I’ve just returned from attending ILA16 and my mind is swimming with thoughts, impressions, fledgling ideas, etc. I have so much to process! I didn’t even realize that it was Tuesday until the Slice of Life e-mail popped up in my Inbox. Yikes! My Teachers Write effort will have to serve double duty today. It’s not precisely a slice but it does have some autobiographical roots.
Today’s Teachers Write exercise comes from Megan Frazer Blakemore. (She is one busy woman, as I just enjoyed her great presentation at ILA16 on Saturday and know she was signing her newest book, The Firefly Code, there as well.) In her post she shared a wonderful quote from Charlotte Zolotow, “Many fine writers can write about children but are unable to write for them.… The writers writing about children are looking back. The writers writing for children are feeling back into childhood.” Ms. Blakemore invited us to feel back into our own childhoods and write a scene from a cafeteria, autobiographical or not. Who knew reminiscing about childhood cafeterias could pack an emotional whallop!? Here’s my effort.
Jen stood in the hallway and looked into the sunlit cafeteria through the floor to ceiling windows. Groups of kids sat around large tables, eating and laughing. Occasionally someone opened a nearby door to enter or exit and lunchtime sounds spilled out –the clinks and clacks of trays and utensils, bursts of laughter, and a general roar of conversation. Then, as the door slowly closed, the scene muted again.
A group of girls brushed by her, bubbling with conversation, as they opened the door. “Oh,” said one of them casually as they passed her, “Hey, Jen.” Then the girl turned back to her group and they entered the cafeteria.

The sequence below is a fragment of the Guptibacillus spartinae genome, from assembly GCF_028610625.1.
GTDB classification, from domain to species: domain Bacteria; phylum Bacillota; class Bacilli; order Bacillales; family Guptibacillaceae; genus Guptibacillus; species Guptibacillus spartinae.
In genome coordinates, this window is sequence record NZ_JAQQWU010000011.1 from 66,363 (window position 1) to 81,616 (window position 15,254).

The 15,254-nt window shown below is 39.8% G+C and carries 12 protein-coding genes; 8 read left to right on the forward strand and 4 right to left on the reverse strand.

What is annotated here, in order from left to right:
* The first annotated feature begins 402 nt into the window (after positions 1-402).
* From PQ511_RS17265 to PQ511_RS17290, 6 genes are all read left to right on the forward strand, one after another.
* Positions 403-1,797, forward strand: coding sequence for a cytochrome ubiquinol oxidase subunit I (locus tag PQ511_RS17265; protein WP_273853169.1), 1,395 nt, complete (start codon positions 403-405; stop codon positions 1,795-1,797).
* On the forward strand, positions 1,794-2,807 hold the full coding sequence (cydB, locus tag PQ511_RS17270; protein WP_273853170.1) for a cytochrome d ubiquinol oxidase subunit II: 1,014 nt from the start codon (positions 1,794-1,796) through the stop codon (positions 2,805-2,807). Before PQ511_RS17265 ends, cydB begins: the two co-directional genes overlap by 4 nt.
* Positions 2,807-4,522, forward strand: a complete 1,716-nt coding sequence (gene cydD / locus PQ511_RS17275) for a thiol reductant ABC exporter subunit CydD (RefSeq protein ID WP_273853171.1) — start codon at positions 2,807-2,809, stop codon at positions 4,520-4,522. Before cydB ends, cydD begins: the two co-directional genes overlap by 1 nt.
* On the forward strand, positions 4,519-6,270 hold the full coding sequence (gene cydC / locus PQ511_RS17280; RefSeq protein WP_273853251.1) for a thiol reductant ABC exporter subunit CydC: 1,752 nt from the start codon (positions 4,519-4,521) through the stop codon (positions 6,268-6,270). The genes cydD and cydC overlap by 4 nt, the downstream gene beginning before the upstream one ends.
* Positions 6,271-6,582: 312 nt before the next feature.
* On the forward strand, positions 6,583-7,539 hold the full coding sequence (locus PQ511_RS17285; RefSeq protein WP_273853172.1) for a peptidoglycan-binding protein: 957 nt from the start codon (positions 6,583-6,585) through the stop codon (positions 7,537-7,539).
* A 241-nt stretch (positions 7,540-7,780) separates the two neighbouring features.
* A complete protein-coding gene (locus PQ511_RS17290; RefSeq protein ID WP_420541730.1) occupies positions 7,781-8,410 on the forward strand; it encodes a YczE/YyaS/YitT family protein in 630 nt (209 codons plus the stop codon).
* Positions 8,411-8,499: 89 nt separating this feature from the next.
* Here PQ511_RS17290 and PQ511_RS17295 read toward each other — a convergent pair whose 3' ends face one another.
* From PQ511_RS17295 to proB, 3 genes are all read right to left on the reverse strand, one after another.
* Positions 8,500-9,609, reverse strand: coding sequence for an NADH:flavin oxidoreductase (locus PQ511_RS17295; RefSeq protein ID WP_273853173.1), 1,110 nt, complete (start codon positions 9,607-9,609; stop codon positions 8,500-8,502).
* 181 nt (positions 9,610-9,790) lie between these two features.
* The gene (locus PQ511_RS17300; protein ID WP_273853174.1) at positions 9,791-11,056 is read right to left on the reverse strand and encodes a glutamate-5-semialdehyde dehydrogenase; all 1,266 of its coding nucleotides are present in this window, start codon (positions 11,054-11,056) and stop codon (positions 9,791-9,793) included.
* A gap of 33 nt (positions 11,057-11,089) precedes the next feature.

“Hi,” Jen whispered to the closing door.
Her stomach growled and she wrapped her arms about her waist. The straps of her bag dug into her thin shoulder. Come on, Jen, she told herself, just go in and sit down. There’s plenty of room. She eyed a table that held a mix of kids from her Lit class. There were a few seats there. She took a deep breath and stepped toward the door, her hand reaching out toward its handle. Inside the cafeteria the group of girls bee-lined toward the table she’d been eying, quickly filling those empty spaces. Jen’s hand fell.
She shrugged her bag further up onto her shoulder, feeling the sting of the groove worn by its weight. Turning quickly, she stepped away from the cafeteria and headed toward her favorite carrell in the library. I wanted to read anyway, she thought, ignoring the empty pit in her stomach and angrily blinking her eyes against the prickle of tears.